No, it isn’t just your imagination. The economic situation in our Democratic Republic has gone from bad to worse, as the chasm between the “haves” and “have-nots” continues to widen.
Small businesses – which have been hit particularly hard by the Great Recession – are standing on the edge of a frightening abyss.
To be sure, larger retailers continue to gain significant market share at the expense of their smaller counterparts. Worse, the market share loss suffered by smaller retailers corresponds to an absolute (national) sales decline of about 6%.
Yes, as ComScore’s Gian Fulgoni points out, the small business sector is definitely not on a positive trajectory.
“The picture continues to be bleak on the hiring front, as well,” he wrote in an official blog post.
“Over the next three months, eight percent of small businesses plan to reduce employment (up one point), [while] 10 percent plan to create new jobs (down four points), yielding a seasonally adjusted net one percent of owners planning to create new jobs, unchanged from the May reading and positive for only the second time in 20 months.”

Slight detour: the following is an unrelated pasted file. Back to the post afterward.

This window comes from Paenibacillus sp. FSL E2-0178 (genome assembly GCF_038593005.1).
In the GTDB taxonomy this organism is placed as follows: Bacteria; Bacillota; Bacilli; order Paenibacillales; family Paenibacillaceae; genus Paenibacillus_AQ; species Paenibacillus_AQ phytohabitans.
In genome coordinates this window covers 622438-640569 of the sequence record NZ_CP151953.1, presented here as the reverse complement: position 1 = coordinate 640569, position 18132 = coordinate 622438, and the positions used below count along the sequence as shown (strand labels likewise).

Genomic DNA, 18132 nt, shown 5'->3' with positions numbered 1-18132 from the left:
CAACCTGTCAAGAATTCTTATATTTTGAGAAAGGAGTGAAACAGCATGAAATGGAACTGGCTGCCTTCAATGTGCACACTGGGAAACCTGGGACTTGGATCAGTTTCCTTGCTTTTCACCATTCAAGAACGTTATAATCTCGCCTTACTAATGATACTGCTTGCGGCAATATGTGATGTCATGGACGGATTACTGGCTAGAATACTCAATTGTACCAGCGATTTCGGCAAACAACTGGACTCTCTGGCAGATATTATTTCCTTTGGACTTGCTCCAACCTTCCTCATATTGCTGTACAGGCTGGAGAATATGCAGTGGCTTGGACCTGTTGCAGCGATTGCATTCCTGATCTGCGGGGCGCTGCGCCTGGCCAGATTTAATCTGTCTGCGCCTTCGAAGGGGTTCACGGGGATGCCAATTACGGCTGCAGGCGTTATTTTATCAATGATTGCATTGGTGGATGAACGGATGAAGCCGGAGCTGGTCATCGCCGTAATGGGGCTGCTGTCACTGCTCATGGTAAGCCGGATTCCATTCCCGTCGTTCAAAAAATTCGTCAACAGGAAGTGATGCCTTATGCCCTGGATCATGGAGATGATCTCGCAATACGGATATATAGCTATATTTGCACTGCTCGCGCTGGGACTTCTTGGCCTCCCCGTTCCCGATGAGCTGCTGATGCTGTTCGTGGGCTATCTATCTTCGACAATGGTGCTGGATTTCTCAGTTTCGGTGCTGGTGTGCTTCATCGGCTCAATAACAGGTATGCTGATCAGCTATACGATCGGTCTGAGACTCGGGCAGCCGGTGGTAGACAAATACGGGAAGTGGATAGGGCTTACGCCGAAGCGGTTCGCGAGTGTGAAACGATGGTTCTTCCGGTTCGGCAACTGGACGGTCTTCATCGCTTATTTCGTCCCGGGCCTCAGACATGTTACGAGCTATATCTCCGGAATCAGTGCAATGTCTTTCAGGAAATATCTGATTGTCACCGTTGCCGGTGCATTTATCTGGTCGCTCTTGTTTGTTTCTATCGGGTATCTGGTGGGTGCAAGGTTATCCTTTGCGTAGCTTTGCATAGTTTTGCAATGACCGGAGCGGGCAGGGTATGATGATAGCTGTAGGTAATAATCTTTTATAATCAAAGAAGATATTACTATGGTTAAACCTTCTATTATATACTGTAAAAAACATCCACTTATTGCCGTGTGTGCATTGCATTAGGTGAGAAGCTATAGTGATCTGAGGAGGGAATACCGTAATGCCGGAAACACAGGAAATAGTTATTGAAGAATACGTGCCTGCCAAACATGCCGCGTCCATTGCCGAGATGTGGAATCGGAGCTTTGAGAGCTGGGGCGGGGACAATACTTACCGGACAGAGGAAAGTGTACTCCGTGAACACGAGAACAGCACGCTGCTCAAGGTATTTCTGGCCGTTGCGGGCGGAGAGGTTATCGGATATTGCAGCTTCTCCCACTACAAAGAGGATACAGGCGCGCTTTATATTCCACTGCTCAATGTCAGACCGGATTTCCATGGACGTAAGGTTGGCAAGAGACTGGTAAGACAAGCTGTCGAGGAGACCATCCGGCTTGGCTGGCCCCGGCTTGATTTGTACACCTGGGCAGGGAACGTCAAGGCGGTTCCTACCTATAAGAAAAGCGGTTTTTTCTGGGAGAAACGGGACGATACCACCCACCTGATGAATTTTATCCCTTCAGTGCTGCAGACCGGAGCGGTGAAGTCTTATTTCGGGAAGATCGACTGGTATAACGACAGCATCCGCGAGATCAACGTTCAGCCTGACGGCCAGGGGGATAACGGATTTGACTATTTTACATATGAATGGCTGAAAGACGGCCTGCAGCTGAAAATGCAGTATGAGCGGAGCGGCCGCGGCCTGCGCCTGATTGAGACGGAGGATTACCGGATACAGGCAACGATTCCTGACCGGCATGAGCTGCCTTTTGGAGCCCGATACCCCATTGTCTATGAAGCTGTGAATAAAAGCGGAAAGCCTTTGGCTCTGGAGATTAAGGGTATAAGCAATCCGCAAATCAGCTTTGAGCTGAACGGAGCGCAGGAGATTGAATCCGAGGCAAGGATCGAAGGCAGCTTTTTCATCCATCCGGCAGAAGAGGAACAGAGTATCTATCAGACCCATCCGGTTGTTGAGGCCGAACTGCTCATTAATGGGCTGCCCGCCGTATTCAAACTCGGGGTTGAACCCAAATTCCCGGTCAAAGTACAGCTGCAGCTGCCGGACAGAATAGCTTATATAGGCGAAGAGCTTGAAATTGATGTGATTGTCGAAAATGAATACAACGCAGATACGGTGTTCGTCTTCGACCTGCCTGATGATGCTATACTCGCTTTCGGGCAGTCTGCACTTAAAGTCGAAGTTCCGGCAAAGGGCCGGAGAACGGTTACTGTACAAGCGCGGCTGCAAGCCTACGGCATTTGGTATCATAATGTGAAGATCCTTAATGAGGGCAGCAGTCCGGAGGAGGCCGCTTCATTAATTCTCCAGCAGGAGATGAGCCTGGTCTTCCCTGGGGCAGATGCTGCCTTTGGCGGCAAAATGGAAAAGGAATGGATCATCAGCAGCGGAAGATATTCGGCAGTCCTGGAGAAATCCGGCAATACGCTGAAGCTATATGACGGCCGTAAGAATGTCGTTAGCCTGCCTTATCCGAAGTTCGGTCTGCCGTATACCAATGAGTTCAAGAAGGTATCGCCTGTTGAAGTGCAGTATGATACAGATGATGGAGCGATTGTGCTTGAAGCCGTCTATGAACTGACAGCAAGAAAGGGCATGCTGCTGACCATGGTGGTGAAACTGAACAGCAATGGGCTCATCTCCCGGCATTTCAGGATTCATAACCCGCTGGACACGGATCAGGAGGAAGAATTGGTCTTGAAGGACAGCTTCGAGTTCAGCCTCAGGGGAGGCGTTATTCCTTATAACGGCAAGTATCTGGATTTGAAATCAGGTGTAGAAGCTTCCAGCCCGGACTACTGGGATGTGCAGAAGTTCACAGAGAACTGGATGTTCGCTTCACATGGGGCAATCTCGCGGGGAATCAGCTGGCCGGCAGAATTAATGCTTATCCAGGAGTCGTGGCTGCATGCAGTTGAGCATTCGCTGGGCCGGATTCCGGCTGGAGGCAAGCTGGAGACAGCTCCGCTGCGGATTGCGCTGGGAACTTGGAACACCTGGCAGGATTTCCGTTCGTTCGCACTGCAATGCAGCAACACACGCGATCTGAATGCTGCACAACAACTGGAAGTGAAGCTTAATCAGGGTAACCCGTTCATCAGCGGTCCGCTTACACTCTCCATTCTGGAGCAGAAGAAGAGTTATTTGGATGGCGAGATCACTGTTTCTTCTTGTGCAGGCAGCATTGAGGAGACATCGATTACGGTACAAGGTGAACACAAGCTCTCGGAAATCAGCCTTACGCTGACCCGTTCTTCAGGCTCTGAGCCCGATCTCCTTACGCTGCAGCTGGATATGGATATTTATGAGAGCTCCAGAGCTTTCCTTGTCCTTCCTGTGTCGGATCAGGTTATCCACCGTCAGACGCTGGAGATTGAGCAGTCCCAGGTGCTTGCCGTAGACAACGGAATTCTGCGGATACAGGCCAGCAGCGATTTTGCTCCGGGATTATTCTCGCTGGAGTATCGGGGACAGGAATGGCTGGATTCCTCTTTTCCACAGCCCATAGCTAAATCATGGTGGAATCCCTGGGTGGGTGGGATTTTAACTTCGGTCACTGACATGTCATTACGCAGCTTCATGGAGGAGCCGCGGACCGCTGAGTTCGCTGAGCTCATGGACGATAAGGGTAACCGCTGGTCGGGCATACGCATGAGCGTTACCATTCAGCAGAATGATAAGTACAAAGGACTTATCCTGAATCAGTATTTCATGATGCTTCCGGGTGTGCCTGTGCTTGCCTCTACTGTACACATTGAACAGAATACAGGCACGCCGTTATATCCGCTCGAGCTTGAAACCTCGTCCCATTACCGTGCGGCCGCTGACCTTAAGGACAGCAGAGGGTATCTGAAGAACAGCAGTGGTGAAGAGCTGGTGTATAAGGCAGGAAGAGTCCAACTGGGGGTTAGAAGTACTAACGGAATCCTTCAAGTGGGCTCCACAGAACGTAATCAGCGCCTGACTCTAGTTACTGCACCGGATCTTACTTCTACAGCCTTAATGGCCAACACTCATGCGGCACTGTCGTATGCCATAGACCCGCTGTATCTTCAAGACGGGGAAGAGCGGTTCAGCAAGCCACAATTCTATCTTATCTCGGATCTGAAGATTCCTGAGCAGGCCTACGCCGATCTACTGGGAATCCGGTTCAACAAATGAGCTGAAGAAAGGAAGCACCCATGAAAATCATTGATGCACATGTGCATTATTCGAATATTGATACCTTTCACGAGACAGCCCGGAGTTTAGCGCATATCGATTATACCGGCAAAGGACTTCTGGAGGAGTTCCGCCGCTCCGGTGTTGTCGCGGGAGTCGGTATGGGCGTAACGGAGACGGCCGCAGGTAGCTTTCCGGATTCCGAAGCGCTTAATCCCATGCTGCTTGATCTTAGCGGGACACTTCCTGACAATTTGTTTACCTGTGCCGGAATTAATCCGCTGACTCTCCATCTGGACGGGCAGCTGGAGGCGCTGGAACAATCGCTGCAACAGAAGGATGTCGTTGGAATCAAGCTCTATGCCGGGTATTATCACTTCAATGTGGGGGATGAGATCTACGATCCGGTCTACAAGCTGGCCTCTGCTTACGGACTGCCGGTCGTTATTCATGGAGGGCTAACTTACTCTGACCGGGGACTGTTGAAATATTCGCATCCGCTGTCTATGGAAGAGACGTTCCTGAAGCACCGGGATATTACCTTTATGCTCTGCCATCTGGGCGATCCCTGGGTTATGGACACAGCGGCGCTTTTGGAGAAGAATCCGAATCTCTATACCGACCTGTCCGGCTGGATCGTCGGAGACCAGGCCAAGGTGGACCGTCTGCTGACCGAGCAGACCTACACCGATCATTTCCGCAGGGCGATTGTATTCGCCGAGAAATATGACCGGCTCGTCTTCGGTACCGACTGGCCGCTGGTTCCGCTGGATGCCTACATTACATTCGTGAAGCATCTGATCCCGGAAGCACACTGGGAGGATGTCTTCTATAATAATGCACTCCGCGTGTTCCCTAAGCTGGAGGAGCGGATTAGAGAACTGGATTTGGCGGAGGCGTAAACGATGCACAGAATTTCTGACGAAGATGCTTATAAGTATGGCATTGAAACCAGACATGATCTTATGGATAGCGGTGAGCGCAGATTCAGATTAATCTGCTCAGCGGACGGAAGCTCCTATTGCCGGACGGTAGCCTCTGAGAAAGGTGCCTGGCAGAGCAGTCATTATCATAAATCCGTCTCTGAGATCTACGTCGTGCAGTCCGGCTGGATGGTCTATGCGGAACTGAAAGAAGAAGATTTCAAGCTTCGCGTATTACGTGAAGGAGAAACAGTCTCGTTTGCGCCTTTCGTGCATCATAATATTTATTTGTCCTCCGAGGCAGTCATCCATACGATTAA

According to Fulgoni, the problems facing small businesses are clearly hampering the country’s economic recovery.
“It’s almost a catch-22 situation. Without strengthened consumer demand, small businesses can’t justify hiring. But with unemployment high, consumer demand will remain sluggish.”
However, Fulgoni emphasized that there were still opportunities for growth – despite the extremely “difficult environment” for smaller retailers.
“It will require using their ability to be more nimble and flexible in responding to consumer demands and social media offers a great way to do that. [Nevertheless], it is critical that the [Obama] administration begin to figure out ways to promote job growth among small businesses.
“[For example], policies that encourage hiring need to be pursued and anything that raises costs avoided. The small business ‘engine of hiring’ urgently needs to be primed.”